US Presidential Inauguration Ceremony
The presidential inauguration is the ceremony that each President participates in before beginning the four-year terms in office they have been elected to. This event, held on January 20th, marks the end of the previous presidential term and the beginning of the new presidency. On this day, the new President officially takes office at noon. Few points describing how to carry out an inauguration are defined by the Constitution, with the exception of the words of the oath and the date of the ceremony.
What Happens on Inauguration Day?
This traditional ceremony has only one constitutionally mandated component, and that is the taking of the presidential oath of office. Before the public ceremony begins, however, the incumbent President has some final duties in office. One of these duties includes issuing pardons, which absolve convicted persons of crimes. In addition, custom dictates that the outgoing President leave a note for the incoming President. This note is congratulatory in nature. After these final duties, the President-elect and family arrive at the White House and share a morning coffee with the current presidential family.
When this cordial meeting has finished, the two proceed to the United States Capitol's inauguration grounds. The Vice President-elect takes the oath before the new President and then the US Marine Band plays two songs. This finishes just before noon, when the Chief Justice of the US administers the presidential oath of office. After swearing in, the new President gives the inaugural speech.
Once the speech is finished, the Vice President and President are invited to a Congressional luncheon. This lunch is held by the US Congress in Statuary Hall. The departing President and Vice President do not attend.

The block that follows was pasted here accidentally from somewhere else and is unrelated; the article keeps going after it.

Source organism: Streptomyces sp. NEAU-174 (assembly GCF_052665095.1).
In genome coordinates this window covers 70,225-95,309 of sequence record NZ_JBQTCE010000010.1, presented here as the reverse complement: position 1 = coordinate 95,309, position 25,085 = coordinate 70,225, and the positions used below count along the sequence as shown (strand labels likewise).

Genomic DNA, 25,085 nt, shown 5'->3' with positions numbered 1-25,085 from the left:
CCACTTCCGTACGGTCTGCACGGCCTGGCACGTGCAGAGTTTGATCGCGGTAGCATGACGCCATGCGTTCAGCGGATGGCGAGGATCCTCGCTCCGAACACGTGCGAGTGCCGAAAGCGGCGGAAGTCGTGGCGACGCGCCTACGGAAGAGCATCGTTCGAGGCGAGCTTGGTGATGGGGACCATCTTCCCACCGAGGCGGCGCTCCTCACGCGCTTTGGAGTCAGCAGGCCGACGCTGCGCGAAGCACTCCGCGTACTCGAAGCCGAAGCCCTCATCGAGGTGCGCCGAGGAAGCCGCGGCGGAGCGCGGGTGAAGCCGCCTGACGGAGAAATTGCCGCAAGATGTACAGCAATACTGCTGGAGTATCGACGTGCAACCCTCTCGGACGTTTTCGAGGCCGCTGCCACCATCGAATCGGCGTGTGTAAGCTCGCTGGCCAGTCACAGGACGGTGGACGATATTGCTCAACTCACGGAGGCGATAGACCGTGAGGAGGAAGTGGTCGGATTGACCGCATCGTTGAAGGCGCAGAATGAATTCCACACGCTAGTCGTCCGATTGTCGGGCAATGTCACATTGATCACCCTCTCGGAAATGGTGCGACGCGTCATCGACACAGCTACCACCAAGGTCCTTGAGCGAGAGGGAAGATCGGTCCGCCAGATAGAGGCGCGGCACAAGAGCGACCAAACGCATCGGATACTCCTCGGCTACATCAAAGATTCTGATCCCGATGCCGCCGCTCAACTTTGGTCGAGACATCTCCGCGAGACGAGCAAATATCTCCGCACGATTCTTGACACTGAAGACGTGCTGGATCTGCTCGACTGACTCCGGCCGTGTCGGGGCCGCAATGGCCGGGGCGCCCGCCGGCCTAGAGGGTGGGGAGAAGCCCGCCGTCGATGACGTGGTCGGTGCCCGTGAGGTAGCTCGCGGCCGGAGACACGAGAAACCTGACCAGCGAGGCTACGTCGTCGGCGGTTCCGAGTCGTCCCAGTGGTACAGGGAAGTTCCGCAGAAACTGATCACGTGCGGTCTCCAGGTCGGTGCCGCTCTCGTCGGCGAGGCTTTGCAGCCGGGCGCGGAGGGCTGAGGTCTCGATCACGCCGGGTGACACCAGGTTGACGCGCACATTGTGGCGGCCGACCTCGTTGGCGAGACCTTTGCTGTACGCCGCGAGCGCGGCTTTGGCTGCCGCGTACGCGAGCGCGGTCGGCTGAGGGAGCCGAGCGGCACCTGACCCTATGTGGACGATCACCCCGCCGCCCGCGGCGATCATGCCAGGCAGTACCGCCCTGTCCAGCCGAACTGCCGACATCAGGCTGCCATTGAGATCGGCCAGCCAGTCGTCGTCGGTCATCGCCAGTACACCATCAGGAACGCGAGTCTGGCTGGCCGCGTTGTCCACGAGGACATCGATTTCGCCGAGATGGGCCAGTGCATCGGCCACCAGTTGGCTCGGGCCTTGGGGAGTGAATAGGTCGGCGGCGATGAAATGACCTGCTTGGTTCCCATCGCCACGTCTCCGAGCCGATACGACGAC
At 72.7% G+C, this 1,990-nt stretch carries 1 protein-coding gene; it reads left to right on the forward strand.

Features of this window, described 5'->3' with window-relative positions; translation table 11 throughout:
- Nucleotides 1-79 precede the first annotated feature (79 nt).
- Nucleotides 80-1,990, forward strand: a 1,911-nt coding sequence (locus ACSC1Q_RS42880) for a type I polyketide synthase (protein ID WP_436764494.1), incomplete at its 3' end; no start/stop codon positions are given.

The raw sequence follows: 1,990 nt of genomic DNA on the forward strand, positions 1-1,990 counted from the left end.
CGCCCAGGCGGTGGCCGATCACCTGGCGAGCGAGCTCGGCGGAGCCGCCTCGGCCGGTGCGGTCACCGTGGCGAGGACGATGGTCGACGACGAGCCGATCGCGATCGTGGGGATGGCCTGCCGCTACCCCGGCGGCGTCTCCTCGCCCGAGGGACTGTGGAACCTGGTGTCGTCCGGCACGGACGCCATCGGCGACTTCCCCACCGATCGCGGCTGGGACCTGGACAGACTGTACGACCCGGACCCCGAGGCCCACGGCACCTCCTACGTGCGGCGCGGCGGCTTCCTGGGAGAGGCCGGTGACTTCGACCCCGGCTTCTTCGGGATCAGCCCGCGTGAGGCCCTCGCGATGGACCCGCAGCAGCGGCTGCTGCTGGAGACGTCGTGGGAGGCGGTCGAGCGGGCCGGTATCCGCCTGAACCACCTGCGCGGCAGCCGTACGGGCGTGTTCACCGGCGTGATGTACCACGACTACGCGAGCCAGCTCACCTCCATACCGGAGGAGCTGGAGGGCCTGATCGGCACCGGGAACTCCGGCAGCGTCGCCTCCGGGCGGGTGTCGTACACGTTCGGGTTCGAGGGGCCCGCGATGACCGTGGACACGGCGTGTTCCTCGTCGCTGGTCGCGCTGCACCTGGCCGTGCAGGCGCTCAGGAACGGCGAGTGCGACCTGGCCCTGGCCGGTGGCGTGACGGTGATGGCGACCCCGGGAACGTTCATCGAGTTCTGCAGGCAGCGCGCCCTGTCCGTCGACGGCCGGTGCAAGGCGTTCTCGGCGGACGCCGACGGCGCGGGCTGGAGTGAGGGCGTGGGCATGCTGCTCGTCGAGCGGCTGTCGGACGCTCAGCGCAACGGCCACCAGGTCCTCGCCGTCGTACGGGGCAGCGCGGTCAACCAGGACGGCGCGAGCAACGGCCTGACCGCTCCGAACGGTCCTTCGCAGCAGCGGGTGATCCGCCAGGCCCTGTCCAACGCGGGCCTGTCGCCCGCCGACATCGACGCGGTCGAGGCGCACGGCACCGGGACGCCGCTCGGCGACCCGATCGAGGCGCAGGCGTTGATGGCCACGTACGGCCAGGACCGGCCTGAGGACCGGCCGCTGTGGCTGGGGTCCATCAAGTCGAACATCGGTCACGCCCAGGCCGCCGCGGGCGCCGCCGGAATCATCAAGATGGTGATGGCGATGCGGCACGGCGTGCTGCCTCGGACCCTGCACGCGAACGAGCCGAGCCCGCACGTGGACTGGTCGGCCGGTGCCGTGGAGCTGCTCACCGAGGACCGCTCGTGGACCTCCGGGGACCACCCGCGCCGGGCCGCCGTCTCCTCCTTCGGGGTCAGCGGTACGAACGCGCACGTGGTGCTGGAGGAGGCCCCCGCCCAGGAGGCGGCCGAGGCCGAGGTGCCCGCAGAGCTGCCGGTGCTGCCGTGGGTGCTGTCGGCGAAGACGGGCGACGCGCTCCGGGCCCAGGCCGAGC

After having lunch, the new President then parades down Pennsylvania Avenue from the Capitol towards the White House, often walking part of the way. The inaugural parade then continues down Pennsylvania Avenue, which is viewed by the newly sworn in officials and their families from the North Lawn of the White House.
History of US Presidential Inaugurations
The history of US presidential inaugurations began with George Washington, who took the oath for the first time on April 30th, 1789 in New York City. At that time, New York City was the capital of the newly formed country. For his second term, the inauguration took place on March 4, 1793. By 1801, Washington DC had been established as the nation’s capital and Thomas Jefferson holds the distinction of being the first President sworn in there. He was re-elected and in 1805, he rode a horse from the Capitol to the presidential residence. This action was the basis for the inauguration parade that takes place today. March 4th continued to be observed as the inauguration day until the second swearing-in of Franklin Roosevelt on January 20, 1937. This change was due to the 20th amendment to the Constitution, which amended the 12th amendment and shortened the time that a public official would serve after the election.
Significance of the Presidential InaugurationToday, the inauguration signifies much more than a person assuming their role as President of the United States. It has grown into an important celebration that reaffirms the democratic system and function of the country. The celebration provides a way to remember the history of the nation and marks a peaceful transfer of presidential power.